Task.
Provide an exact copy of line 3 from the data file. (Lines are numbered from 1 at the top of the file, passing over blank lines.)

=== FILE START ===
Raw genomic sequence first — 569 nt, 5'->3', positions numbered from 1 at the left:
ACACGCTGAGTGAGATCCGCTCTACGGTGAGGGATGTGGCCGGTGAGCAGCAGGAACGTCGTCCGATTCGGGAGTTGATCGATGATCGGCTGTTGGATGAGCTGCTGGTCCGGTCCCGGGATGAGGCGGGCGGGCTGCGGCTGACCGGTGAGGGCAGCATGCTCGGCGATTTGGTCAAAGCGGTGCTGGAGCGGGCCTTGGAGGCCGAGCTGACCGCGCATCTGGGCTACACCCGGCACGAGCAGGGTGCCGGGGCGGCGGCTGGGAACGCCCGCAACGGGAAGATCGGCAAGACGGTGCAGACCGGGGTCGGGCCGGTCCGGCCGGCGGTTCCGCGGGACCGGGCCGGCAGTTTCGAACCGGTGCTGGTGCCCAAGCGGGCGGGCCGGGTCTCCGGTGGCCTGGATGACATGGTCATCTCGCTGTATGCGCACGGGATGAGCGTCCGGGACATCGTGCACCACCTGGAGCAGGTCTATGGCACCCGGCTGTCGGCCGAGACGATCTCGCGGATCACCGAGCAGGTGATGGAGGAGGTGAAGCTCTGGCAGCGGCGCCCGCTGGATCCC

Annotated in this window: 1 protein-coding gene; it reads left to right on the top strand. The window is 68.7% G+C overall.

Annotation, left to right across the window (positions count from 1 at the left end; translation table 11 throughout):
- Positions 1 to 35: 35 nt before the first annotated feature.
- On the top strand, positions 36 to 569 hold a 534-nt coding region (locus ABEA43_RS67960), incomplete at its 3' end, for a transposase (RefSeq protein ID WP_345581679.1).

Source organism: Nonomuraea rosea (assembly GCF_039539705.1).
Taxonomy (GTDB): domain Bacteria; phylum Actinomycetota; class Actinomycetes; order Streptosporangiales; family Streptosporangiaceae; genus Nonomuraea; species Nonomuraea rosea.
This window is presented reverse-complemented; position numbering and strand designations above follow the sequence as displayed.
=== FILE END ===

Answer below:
Annotated in this window: 1 protein-coding gene; it reads left to right on the top strand. The window is 68.7% G+C overall.